The writer is president of Queens’ College, Cambridge, and an adviser to Allianz and Gramercy
After occupying a central role in international trade and currency developments in the 1980s and 1990s, Japan’s influence on the global economy and markets gradually declined. “What happens in Japan stays in Japan” became the mantra for many. But this could change if the Japanese authorities do not prepare well for what increasingly looks like an inevitable exit from its “yield curve control” policy.
YCC is a monetary policy regime introduced in 2016 under which the Bank of Japan caps a key longer-term interest rate by buying bonds when the market yield tests that level. By capping this, and by influencing short-term bond yields through the setting of benchmark policy rates, the central bank seeks to stimulate growth and counter deflation.
Whatever your views on the effectiveness of YCC (and this is subject to debate), rising yields around the world make it hard to maintain the policy without intensifying collateral damage and unintended consequences. This has included a rapidly depreciating currency, large central bank foreign exchange interventions, and recurrent stress in market functioning for Japanese government bonds (including days with little if any trading).
The longer Japan sticks with YCC in the current global context, the more the authorities will have to spend to resist a depreciation, and the greater the structural damage to the core of the country’s financial system.
No wonder most observers expect Japan to have to exit this policy — a view reinforced by higher inflation and the mounting wage demands from the major labour unions. When it comes to the timing of this, the consensus forecast is after the second five-year term of the current governor, Haruhiko Kuroda, ends in March of next year. If correct, this gives the Japanese authorities months to prepare for what is an inherently tricky policy manoeuvre.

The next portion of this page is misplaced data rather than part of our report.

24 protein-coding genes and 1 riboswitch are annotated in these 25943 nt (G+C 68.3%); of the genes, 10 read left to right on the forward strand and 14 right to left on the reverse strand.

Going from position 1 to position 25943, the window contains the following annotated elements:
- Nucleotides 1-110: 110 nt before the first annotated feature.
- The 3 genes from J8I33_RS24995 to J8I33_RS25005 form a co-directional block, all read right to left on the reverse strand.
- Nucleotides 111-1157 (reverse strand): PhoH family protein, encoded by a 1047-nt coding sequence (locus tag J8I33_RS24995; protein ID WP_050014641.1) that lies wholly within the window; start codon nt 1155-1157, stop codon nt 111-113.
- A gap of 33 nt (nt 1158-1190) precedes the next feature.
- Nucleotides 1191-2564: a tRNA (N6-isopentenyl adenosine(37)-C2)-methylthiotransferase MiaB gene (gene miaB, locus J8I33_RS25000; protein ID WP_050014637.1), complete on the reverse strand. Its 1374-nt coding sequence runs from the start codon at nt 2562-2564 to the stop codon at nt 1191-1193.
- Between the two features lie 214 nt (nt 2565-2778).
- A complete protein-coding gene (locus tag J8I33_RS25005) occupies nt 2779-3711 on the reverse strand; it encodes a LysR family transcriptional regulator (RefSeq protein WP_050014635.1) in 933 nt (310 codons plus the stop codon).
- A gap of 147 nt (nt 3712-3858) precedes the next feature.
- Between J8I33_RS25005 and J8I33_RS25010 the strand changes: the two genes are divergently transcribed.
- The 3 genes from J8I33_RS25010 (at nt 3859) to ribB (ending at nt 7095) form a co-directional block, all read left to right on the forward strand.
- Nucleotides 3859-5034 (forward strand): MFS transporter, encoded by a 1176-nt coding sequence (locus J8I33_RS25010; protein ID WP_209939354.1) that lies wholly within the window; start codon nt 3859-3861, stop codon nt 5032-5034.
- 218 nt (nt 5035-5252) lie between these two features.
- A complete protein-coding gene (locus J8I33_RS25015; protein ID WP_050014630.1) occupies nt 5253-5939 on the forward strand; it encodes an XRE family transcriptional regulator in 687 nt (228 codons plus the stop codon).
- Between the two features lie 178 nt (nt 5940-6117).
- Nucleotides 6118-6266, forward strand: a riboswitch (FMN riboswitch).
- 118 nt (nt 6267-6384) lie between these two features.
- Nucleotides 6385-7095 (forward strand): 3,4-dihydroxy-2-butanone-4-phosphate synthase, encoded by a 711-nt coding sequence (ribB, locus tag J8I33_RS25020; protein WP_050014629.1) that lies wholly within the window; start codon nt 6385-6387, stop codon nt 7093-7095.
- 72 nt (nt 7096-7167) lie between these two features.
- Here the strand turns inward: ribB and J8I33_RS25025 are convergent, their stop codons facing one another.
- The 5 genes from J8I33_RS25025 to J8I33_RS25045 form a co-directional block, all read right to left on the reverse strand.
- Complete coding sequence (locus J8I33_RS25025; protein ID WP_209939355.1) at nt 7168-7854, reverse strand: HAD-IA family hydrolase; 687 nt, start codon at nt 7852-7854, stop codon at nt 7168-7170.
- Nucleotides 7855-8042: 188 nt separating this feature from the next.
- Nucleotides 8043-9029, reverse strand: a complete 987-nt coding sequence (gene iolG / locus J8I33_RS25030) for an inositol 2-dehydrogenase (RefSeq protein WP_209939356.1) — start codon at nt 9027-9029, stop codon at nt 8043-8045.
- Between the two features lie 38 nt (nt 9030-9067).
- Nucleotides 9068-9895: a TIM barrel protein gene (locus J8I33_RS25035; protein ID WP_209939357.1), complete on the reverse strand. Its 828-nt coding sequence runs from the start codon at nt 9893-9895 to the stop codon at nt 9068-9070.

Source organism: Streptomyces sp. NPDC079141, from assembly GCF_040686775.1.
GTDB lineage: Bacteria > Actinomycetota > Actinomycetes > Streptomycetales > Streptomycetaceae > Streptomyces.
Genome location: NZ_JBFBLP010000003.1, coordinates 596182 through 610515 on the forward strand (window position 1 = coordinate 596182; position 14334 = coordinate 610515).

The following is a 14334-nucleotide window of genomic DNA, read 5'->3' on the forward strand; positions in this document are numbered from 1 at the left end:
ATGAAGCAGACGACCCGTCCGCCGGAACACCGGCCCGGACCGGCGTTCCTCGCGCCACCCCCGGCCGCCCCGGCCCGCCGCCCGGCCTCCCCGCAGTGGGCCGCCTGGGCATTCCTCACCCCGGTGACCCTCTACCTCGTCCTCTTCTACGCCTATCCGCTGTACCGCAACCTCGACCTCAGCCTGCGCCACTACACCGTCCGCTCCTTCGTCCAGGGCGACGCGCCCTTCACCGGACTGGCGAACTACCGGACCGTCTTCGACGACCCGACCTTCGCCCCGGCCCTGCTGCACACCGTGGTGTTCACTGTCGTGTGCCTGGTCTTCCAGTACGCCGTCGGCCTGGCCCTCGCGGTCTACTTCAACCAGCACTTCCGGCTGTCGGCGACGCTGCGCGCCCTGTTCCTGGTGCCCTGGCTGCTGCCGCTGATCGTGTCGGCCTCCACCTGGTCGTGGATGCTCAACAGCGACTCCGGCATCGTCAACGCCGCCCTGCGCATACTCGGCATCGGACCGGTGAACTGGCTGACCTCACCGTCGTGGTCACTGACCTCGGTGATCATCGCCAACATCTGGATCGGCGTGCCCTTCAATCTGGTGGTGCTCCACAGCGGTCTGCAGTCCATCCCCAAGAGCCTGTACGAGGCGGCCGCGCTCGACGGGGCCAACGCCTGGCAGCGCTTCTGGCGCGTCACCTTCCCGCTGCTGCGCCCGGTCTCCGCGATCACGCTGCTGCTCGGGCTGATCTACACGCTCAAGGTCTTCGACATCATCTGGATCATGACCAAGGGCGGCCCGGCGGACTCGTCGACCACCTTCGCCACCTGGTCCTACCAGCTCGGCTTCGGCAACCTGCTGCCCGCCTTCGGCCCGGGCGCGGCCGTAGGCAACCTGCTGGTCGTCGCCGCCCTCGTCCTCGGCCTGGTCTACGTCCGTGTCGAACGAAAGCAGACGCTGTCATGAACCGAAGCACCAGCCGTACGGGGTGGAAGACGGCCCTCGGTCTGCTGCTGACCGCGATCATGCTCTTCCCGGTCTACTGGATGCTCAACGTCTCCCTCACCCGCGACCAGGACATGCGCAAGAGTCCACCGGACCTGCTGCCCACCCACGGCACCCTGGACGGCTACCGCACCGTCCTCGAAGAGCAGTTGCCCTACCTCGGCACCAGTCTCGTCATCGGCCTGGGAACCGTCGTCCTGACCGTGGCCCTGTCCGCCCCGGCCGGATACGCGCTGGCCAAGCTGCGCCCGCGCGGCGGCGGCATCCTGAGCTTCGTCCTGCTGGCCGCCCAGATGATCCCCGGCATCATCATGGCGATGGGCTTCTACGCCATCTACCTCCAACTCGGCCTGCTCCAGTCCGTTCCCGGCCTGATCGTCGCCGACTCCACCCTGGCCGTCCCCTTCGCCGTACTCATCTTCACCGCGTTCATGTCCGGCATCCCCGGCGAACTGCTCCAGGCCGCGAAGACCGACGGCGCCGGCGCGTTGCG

Time and time again, history has shown that exiting a protracted fixed price regime is full of complexities, whether it involves the currency, interest rates, or domestic prices and subsidies. This is particularly true when the peg in question has already caused multiple distortions.
We should expect a good part of the Japanese interest rate structure to move significantly higher when YCC is removed. The impact would be particularly acute for the domestic large holders of Japanese government bonds who, long confident in the longevity of the interest rate cap, had found ways to leverage their “safe asset” holdings in order to increase returns.
On the surface, this is the type of behaviour that was adopted by UK pension schemes. Its viability was turned upside down by the sudden increase in market yields caused by the “mini” budget debacle.
I say “on the surface” as there are three notable differences. First, while the UK situation predominantly involved the leveraging of government “interest rate” risk, that of Japan appears to involve more “credit risk”. Second, a good portion of that risk has been obtained through claims on entities outside Japan such as companies or sovereigns. Third, the Bank of Japan would face many more obstacles in pursuing surgical interventions to calm markets if this were required.
The risk scenario here is the possibility that large losses and margin calls pressure certain overexposed Japanese entities to dispose of assets in a disorderly manner. Given the extent of crossholdings, this would fuel contagion across markets and borders which would be felt notably in places such as US and European investment grade corporates, high yield, leveraged bank loans, and emerging markets. It would come at a time when US Federal Reserve’s now-rapid rate hikes to tackle rising inflation has contributed to large losses for investors and unsettling volatility. There has been a sense of nowhere to hide.
The importance of minimising this risk scenario is heightened by the existing concerns about liquidity and the orderly functioning of other markets in advanced countries. It is even more vital at a time when a slowing global economy can ill-afford contamination from market accidents.
The policy approach for Japan involves the early identification of “pain trades”, the encouragement of pre-emptive orderly deleveraging, and clarity on the nature and duration of an emergency intervention if needed, including the degree of acceptable regulatory forbearance. None of this is easy, and it is not guaranteed to work immediately. Yet the alternative of letting markets do it their way would be more problematic for both Japan and the rest of the world.
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